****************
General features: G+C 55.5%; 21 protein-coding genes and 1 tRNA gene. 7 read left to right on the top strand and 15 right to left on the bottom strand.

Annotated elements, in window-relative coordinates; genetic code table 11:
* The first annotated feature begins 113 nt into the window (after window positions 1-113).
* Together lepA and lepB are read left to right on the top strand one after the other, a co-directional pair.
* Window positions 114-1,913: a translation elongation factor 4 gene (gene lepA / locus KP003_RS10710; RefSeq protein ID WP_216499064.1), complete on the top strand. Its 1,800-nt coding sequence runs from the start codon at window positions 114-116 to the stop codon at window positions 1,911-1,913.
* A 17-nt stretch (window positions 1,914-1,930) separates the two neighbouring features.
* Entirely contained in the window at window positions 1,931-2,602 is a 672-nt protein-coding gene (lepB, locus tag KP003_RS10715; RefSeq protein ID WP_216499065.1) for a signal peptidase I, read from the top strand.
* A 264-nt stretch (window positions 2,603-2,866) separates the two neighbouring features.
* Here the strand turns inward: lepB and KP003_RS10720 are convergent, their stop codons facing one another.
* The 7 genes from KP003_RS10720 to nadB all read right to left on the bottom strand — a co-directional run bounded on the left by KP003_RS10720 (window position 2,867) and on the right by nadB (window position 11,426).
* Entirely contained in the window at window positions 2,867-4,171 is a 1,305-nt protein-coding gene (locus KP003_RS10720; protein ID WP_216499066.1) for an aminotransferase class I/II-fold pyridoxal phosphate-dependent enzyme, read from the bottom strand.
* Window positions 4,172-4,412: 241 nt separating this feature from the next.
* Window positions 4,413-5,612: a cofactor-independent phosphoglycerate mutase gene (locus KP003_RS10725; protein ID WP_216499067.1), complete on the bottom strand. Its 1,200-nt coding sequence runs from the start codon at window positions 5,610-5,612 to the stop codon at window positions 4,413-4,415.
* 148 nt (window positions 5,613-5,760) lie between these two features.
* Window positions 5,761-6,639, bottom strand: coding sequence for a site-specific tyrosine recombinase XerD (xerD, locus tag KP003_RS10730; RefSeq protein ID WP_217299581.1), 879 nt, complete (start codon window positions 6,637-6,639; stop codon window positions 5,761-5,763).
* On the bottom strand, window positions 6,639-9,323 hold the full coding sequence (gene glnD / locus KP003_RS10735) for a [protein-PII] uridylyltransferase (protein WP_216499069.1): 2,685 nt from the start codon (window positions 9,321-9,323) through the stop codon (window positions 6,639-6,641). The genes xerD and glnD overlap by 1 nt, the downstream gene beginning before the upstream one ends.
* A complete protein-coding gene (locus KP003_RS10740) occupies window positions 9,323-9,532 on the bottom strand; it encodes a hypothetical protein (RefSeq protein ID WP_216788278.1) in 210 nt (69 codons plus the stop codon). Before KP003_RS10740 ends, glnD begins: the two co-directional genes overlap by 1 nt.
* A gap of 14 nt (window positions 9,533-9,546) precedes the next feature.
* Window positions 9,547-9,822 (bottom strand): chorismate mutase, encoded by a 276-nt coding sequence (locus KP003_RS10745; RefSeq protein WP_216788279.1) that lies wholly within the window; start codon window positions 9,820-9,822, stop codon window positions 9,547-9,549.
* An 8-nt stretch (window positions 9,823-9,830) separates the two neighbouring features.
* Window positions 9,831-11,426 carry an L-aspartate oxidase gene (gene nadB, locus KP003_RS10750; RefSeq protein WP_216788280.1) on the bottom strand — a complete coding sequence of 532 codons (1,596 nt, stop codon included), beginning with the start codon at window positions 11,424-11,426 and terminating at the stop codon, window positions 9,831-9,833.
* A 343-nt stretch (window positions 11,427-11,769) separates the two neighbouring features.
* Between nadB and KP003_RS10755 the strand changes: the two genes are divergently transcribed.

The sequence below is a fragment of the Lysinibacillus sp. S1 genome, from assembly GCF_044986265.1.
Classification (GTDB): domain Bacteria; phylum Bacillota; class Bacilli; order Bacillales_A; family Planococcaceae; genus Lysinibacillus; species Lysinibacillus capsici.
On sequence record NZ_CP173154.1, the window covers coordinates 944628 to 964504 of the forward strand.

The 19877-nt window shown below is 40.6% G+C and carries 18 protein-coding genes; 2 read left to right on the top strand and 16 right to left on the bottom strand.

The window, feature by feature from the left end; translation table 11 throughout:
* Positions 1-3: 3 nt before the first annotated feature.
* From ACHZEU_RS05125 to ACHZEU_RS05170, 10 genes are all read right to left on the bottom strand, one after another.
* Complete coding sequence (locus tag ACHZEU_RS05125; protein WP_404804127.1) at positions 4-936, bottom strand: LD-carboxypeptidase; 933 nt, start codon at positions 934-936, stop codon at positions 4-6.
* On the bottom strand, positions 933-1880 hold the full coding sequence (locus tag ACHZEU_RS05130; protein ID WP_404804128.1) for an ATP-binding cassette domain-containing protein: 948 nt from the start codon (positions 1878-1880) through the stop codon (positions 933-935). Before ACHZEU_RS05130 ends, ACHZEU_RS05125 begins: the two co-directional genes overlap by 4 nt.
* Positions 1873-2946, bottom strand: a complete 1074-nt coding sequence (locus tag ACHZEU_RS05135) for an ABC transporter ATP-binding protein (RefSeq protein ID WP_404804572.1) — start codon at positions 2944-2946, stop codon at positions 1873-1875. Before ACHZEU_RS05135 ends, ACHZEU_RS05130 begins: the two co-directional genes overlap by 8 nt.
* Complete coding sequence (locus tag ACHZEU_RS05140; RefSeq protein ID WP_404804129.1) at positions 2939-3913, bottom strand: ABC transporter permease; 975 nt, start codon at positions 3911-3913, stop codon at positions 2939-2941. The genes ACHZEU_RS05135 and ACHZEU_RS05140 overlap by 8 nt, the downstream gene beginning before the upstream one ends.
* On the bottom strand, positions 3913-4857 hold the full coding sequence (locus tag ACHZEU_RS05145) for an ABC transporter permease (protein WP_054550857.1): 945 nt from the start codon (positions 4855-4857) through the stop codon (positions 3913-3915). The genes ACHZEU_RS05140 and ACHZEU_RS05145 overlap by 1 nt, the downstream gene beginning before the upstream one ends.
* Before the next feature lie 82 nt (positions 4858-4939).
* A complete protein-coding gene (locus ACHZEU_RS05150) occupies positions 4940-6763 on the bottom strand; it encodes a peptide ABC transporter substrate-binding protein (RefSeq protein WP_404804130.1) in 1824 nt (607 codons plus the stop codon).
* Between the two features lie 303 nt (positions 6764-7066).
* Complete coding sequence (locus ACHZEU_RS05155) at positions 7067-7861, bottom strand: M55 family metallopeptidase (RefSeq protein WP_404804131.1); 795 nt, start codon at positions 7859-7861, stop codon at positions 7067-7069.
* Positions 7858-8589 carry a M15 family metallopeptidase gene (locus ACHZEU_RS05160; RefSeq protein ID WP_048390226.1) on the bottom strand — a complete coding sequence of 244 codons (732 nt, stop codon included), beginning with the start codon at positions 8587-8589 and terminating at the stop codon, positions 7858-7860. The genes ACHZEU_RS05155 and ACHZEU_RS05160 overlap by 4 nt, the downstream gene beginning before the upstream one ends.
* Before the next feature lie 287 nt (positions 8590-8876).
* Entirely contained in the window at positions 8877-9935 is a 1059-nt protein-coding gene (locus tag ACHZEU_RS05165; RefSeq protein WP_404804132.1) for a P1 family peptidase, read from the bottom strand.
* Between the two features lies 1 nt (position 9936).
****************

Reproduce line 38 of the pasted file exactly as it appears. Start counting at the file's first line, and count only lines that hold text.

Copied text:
* Between the two features lie 303 nt (positions 6764-7066).